May 17, 2004

Peaks and Valleys

I want to talk about the most important misunderstanding most people have: Most people think that happiness is a peak experience. A peak experience, as I mean it, is an experience that gives rise to strong emotions, whether positive or negative – the thrill of victory, the agony of defeat, danger, falling in love, etc. People who are not happy (this, I think, includes most westerners) assume that happiness should be the ultimate peak experience. Many of them feel this way because they find their lives boring, which seems like the opposite of a peak experience. The impression is reinforced by the media, which has trouble depicting happiness, but no trouble depicting peak experiences. (Indeed, a characteristic of the evolution of the media, even during my own lifetime, is an increasing emphasis on increasingly extreme peak experiences.)

Happiness, however, is a valley experience. It is not a feeling of euphoria, but more like a feeling of peace. In fact, I might characterize it even more mundanely as a feeling of at-home-ness. To one who has never experienced it, it sounds like happiness is demotivating, but the opposite is true. It is a kind of flavor-enhancer to life. It enables you to feel peak experiences all the more. Unhappy people often seek out increasingly extreme peak experiences – because they can’t fully feel their peaks (this, I believe, is origin of bizarre sex practices, for instance), and don’t really enjoy their experiences.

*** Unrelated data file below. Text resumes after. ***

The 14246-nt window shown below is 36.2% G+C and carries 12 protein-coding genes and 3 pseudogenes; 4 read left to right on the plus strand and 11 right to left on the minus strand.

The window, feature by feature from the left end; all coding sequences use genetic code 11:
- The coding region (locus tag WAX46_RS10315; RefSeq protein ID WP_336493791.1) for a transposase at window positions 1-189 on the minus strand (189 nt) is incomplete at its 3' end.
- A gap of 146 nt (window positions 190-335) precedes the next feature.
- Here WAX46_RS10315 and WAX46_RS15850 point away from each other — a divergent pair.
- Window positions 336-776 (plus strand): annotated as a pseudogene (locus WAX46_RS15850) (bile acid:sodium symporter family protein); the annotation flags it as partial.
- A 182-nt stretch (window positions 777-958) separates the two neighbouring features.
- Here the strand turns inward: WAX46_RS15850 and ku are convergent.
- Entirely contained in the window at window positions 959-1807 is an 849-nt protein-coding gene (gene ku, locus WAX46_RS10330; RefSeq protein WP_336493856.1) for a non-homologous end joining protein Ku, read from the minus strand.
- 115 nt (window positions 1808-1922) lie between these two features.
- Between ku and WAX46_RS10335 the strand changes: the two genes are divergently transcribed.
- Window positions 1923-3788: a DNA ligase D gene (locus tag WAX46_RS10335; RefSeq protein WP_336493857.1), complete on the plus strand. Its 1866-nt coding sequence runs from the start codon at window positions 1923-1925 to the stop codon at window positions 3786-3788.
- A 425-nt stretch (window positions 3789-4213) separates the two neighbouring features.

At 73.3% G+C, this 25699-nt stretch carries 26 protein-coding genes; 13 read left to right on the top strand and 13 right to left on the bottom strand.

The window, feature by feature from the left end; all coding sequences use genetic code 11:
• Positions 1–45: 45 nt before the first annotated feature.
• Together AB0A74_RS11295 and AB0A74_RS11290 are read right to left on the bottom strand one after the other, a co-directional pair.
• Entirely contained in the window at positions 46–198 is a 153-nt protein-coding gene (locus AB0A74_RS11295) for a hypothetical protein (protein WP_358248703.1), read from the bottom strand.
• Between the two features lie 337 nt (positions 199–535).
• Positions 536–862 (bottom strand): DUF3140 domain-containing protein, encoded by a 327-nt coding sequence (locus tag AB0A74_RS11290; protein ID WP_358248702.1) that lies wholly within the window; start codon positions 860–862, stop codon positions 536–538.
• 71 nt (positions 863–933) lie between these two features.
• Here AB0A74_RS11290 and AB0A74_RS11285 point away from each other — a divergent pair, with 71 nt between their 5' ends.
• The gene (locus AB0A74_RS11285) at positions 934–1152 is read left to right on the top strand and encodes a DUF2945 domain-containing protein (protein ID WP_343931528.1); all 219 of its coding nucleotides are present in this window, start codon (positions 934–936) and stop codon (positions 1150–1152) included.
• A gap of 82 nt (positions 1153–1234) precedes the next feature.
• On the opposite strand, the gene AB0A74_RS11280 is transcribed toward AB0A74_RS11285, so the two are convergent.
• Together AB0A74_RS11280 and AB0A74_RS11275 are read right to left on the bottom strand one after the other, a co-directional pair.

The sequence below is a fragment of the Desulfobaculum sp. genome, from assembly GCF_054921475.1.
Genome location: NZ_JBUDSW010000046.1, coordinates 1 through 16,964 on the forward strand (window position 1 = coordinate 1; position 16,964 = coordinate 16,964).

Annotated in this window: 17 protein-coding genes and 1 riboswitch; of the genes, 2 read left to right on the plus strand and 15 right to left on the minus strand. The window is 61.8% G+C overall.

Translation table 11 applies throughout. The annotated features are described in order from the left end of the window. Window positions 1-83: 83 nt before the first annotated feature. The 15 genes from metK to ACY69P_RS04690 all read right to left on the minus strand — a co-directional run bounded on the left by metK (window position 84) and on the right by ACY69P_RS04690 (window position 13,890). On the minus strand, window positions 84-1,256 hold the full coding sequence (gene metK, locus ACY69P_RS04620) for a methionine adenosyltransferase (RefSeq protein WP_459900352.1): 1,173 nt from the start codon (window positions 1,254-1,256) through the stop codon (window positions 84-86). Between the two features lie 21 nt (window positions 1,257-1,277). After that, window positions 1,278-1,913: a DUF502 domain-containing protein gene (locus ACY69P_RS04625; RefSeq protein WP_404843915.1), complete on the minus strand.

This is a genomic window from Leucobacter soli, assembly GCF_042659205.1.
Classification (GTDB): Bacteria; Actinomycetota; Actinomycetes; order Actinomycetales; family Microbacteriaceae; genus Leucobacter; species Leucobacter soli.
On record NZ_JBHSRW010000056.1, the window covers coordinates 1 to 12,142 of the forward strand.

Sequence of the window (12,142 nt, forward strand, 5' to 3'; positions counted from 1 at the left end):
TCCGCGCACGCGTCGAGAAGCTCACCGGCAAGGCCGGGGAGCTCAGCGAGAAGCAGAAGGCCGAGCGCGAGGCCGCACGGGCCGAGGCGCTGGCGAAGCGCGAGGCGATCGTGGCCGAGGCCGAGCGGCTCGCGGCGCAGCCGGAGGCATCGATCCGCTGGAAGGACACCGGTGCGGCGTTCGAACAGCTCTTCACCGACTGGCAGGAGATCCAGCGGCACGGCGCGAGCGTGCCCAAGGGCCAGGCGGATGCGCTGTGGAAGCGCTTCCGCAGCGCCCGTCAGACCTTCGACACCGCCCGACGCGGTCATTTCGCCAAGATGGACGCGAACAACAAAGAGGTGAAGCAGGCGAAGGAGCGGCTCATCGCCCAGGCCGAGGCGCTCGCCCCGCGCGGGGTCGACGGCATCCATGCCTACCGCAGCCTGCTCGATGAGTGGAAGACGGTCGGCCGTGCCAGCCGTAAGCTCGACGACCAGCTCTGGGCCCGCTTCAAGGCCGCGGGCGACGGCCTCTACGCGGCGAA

The way to achieve happiness is to feel with certainty that your life has meaning. In our tribal past this was easy – your life was dedicated to the tribe, and this gave meaning to your life. In the modern world, you have to work harder. For some people, their family is enough – a kind of minimalist tribe. Others dedicate their lives to their country, or a good cause, or their job. All of these are worth something. Probably the more causes you have, the happier you will be – as long as they’re not cosmetic, i.e. they really are meaningful to you. However, in my opinion, while all well and good, these causes are but stepping-stones to the ultimate cause, and the source of meaning.

Posted by David Boxenhorn at May 17, 2004 04:31 PM
Comments & Trackbacks

I think you've overlooked something in your ideas on human happiness, focussing on what may be common to all people in terms of the spiritual wellbeing to be gained in belonging to something greater than oneself. Individual personality must be reckoned with as well: if you don't come to know your own exhilarating strengths, you will continually feel half-asleep, or worse. I have for years been steering away from fields like "interior decorator" because it doesn't jive with my value on doing something of spiritual significance, or at least of strong contribution to society. (The two are very close in my book.) There's a real snobbery issue here. The Ba'al Shem Tov says that when one is working at an occupation that G-d intended him for, in his uniqueness, then he is happy.

Posted by: admirer at May 21, 2004 06:11 AM Permalink

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